This past October 9th, microbiology lost an extraordinary member when Andrew Wright died. Those of us fortunate to have interacted with him over the years lost a very good friend. Even on a first meeting it was impossible not to sense his kindness and genuine interest in the conversation, underscored by his gentle smile and an endearing Scottish accent.
Andrew obtained his Ph.D. in 1960 at the University of Edinburgh, Scotland. He did a post-doc in Minnesota (1961−1963) but then moved to the Boston area to stay. Initially, as a post-doc with Phil Robbins at MIT (1963−1967), working on polysaccharides. And then as a faculty member of the then rather new Department of Molecular Biology and Microbiology at Tufts Medical School in 1967. He remained a member of that Department for the rest of his life, most recently as Professor Emeritus. Over the decades, his research interests covered many areas. He started by building on his postdoctoral work on O-antigen conversion by lysogenic phage, but he then diversified into DNA replication and transcriptional regulation, to mention but two.
Andrew's academic home ("Tufts Micro") and mine ("HMS Micro") always felt like sibling departments to me. This was in large part thanks to Andrew. I met him soon after I arrived in the Boston area in 1983. His scientific interests, our mutual scientific friends, and his welcoming attitude immediately made me feel at home with him. Over the years, I met many members of his lab, several of whom have become life-long friends. Ask any of them how it was to work with Andrew and their response will undoubtedly be infused with a sense of family.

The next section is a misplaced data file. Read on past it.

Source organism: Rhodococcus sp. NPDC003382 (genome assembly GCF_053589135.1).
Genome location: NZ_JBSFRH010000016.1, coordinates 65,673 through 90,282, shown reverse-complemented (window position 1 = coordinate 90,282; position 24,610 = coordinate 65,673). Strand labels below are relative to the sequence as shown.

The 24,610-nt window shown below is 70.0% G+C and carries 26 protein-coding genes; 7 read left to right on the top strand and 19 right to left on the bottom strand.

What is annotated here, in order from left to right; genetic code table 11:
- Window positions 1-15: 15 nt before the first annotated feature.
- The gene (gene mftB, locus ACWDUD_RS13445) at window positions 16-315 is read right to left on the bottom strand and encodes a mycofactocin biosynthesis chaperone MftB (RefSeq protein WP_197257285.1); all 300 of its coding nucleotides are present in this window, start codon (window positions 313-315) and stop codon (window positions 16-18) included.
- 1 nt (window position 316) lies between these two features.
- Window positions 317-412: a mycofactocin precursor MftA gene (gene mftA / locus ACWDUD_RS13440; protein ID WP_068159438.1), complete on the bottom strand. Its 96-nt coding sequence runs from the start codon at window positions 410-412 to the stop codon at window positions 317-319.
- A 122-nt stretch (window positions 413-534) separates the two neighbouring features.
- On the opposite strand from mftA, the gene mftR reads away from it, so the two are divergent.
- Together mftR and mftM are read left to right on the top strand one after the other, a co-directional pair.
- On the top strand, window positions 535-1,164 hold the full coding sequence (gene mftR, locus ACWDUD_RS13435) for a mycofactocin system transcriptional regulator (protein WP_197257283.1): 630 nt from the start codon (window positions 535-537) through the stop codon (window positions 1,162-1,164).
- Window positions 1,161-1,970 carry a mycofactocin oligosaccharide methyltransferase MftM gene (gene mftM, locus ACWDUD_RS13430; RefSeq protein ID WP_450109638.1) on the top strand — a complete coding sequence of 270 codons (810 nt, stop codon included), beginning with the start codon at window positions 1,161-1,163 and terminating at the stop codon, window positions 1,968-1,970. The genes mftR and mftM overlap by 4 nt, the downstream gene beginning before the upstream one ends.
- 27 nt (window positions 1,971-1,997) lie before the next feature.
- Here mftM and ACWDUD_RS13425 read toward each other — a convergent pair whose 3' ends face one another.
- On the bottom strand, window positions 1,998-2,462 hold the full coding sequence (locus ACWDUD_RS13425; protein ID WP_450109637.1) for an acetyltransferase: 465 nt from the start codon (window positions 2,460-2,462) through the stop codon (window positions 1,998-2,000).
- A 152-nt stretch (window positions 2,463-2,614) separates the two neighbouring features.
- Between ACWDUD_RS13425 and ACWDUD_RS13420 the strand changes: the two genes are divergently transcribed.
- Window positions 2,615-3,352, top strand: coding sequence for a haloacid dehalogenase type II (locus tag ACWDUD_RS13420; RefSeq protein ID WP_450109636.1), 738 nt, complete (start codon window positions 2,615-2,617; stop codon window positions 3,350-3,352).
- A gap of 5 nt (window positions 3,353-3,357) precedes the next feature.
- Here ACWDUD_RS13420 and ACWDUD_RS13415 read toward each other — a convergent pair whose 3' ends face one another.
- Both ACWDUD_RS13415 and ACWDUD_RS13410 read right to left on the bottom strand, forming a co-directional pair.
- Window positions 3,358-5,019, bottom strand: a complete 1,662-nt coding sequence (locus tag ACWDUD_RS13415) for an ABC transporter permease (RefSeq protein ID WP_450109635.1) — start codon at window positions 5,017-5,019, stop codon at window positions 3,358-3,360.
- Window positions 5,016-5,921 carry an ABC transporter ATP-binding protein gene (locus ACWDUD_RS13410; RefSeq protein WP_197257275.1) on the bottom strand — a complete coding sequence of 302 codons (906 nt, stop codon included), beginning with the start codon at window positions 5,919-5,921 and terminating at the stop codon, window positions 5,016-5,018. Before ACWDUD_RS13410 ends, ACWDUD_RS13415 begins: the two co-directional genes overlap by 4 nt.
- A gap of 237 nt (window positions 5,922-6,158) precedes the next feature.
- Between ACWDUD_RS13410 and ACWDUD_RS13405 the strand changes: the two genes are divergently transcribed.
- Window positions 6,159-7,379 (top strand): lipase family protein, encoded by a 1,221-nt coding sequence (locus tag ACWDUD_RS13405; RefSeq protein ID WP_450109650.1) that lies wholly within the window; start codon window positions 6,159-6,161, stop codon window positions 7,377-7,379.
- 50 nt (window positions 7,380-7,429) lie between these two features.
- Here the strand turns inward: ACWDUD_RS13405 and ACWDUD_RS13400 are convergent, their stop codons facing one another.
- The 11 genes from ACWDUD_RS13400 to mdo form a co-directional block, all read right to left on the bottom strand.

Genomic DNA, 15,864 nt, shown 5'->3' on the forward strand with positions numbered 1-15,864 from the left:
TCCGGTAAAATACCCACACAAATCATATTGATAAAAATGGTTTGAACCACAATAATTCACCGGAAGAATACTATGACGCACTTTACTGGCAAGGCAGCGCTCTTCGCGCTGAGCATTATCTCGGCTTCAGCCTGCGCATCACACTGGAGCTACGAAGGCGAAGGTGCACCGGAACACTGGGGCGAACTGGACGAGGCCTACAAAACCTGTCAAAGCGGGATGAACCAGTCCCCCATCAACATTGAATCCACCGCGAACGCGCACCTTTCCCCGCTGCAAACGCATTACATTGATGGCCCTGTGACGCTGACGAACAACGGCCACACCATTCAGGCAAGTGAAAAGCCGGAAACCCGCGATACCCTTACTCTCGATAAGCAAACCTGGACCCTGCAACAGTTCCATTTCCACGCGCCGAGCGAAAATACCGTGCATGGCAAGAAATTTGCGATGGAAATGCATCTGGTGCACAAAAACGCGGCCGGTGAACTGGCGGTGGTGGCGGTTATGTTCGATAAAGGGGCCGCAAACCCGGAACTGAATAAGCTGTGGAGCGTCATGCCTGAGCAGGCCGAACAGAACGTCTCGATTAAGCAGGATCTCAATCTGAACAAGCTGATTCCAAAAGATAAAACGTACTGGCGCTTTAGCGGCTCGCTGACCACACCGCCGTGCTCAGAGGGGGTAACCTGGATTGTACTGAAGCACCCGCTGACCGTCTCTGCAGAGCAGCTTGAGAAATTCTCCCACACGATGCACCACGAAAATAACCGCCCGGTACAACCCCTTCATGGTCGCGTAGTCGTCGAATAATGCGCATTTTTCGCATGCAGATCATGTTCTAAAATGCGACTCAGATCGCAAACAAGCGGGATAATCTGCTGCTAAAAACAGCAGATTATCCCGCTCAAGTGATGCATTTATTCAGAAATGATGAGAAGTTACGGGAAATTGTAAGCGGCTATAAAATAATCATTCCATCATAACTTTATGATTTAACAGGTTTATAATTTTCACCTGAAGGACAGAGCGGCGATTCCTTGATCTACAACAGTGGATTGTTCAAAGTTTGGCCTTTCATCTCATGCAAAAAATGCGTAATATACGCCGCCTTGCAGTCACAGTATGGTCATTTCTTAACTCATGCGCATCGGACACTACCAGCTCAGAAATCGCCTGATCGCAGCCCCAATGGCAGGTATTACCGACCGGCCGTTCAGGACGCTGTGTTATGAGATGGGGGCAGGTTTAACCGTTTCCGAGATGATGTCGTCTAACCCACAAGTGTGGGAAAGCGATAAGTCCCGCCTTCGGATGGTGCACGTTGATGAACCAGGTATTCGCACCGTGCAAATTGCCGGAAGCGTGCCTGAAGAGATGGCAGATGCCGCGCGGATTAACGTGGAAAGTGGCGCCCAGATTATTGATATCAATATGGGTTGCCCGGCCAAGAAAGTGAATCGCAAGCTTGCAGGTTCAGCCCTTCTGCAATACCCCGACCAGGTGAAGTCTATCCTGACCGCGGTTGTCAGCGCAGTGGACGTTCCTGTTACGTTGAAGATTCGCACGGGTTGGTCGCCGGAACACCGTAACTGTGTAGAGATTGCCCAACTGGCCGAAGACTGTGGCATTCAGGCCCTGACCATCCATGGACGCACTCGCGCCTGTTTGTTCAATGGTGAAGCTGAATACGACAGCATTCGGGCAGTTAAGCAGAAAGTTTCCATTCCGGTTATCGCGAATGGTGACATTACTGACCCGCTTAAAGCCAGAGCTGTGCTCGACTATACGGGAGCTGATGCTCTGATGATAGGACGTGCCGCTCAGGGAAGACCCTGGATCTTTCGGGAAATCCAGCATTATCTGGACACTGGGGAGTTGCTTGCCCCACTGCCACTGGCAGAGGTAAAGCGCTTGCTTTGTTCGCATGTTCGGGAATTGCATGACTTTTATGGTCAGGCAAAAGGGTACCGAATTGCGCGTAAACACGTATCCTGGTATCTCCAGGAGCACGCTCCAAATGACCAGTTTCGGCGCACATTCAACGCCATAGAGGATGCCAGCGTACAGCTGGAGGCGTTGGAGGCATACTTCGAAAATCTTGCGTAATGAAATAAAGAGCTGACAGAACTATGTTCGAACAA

Andrew was not only an accomplished scientist and caring mentor, he also delighted in strenuous sports. Along the years he played rugby (being founder and captain of the Boston Rugby Club), danced (as a member of the Royal Scottish Country Dance Society of Boston) and climbed mountains (a sport he took up in his 50s). I learned about his climbing skills in 1992 when I shared with him the news that my son Zico (then 9 years old) was interested in rock climbing. He immediately recommended several places in the Boston area where we could go practice. I was pleasantly surprised to see that someone at his age (he was nearing 60) remained so active. It was only later that I found out that he had climbed Mount Rainier, the Matterhorn and Mont Blanc and even Everest (partway)! Andrew was truly an exemplary human, someone whose approach to living we should all hope to be able to emulate.